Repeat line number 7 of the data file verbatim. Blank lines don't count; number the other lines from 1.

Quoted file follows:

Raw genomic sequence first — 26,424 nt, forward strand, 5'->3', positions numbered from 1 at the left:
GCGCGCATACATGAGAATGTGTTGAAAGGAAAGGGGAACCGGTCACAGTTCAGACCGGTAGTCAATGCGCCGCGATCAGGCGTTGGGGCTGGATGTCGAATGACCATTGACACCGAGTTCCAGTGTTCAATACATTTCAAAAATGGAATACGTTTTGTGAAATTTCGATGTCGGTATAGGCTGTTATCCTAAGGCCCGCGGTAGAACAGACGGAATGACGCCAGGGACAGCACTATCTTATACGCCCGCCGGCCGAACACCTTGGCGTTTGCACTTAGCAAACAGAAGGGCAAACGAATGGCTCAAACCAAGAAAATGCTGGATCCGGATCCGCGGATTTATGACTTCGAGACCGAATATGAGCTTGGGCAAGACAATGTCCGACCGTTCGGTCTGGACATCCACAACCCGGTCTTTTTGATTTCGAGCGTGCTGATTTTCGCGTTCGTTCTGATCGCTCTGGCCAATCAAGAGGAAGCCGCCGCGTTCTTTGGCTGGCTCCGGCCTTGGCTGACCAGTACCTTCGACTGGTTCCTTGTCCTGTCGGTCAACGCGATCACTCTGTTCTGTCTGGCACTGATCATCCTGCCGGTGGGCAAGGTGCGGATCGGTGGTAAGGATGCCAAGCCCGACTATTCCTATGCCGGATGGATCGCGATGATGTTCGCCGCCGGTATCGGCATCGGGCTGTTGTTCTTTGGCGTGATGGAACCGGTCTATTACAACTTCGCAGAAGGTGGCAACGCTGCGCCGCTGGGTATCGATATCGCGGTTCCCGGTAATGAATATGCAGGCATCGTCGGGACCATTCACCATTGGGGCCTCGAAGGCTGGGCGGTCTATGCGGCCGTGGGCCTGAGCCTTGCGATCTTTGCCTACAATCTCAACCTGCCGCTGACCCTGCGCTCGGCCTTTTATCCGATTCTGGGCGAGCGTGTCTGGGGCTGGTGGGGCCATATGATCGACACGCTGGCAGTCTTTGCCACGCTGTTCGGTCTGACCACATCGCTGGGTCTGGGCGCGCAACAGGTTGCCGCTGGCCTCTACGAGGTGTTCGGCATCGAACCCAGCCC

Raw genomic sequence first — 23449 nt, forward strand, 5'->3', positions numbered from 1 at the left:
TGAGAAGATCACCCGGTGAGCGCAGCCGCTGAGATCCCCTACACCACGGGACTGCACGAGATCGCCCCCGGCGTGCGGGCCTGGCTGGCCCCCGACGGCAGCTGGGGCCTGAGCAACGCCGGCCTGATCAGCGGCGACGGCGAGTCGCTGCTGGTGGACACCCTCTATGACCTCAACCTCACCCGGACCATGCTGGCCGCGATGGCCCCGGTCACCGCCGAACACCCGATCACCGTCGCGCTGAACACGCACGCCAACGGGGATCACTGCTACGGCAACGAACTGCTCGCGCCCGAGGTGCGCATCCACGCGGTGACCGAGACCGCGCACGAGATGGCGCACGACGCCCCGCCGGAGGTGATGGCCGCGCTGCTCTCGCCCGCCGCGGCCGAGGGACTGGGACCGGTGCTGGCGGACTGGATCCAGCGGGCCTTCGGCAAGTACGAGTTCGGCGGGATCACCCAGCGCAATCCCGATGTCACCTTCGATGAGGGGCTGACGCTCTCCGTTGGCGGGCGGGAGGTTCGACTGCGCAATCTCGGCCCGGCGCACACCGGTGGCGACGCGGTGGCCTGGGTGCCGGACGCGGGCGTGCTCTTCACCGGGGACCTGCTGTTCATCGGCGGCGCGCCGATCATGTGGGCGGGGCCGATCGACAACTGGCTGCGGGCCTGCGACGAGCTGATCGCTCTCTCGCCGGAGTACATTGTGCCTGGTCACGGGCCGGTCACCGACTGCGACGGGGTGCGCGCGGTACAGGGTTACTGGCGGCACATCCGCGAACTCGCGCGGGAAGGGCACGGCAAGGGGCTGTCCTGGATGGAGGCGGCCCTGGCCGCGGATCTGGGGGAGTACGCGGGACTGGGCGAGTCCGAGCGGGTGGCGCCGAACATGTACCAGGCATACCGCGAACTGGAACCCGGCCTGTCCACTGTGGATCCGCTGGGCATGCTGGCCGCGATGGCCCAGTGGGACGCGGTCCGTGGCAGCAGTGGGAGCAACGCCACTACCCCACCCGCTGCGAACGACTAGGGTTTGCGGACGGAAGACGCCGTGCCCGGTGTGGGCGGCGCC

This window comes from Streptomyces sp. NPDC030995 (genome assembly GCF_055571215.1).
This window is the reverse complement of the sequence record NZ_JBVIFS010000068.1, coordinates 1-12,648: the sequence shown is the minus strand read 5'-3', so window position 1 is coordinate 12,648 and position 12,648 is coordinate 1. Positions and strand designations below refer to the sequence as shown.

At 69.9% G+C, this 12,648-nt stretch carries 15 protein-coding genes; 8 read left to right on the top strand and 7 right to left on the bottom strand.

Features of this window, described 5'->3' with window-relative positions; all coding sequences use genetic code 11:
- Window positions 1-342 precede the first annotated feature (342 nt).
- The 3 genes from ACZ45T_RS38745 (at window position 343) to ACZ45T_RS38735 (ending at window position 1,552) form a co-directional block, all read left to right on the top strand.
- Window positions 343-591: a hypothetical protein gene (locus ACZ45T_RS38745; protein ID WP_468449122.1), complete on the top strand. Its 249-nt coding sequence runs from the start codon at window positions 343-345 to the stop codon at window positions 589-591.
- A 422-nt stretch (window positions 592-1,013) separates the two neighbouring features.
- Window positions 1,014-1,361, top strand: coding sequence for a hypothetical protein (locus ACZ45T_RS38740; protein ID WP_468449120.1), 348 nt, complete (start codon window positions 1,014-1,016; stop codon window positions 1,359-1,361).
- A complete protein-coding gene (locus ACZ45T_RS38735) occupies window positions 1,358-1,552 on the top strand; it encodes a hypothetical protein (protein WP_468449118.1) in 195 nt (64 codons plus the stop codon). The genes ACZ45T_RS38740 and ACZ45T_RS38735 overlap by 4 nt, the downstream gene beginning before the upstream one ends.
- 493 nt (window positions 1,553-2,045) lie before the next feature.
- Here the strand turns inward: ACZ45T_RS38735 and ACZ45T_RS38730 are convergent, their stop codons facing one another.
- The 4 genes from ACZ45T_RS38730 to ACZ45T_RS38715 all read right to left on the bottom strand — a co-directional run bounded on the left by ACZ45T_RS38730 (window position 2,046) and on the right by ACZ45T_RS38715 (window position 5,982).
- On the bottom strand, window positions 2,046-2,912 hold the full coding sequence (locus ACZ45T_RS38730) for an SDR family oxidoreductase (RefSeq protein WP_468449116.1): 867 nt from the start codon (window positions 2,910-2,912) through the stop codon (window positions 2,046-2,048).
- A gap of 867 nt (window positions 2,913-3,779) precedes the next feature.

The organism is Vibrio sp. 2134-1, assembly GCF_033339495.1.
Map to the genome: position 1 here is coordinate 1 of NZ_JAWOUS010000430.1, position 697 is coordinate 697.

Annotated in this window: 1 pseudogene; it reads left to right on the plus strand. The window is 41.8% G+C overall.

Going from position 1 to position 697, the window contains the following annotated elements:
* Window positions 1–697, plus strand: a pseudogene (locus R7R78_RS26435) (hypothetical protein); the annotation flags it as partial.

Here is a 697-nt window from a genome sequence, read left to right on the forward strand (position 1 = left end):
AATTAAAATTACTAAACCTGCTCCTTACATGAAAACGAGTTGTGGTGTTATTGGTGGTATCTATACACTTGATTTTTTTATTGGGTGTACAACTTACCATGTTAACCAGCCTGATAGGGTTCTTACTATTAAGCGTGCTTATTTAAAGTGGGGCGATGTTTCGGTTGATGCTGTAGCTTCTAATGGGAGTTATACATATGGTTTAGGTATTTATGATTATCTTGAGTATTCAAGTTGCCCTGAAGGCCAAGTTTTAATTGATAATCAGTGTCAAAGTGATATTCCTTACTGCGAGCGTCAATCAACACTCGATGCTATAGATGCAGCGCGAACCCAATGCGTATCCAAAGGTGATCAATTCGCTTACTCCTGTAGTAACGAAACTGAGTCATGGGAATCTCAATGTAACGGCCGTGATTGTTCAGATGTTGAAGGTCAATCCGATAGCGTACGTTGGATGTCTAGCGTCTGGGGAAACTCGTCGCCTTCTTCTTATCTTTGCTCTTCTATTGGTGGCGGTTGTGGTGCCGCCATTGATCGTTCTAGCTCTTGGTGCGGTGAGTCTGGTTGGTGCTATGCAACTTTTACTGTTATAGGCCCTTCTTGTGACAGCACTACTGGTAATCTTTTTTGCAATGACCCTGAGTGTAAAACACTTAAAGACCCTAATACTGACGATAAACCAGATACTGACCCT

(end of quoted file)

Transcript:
At 69.9% G+C, this 12,648-nt stretch carries 15 protein-coding genes; 8 read left to right on the top strand and 7 right to left on the bottom strand.